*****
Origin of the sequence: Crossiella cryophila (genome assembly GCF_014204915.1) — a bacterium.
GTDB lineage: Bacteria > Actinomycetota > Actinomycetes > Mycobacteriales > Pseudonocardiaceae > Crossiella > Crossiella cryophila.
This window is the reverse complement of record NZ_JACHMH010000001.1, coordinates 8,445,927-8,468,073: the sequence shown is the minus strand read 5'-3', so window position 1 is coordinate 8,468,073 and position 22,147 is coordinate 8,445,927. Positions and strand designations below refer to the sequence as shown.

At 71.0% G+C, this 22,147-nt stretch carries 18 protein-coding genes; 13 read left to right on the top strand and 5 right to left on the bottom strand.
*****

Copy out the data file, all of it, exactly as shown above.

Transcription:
Origin of the sequence: Crossiella cryophila (genome assembly GCF_014204915.1) — a bacterium.
GTDB lineage: Bacteria > Actinomycetota > Actinomycetes > Mycobacteriales > Pseudonocardiaceae > Crossiella > Crossiella cryophila.
This window is the reverse complement of record NZ_JACHMH010000001.1, coordinates 8,445,927-8,468,073: the sequence shown is the minus strand read 5'-3', so window position 1 is coordinate 8,468,073 and position 22,147 is coordinate 8,445,927. Positions and strand designations below refer to the sequence as shown.

At 71.0% G+C, this 22,147-nt stretch carries 18 protein-coding genes; 13 read left to right on the top strand and 5 right to left on the bottom strand.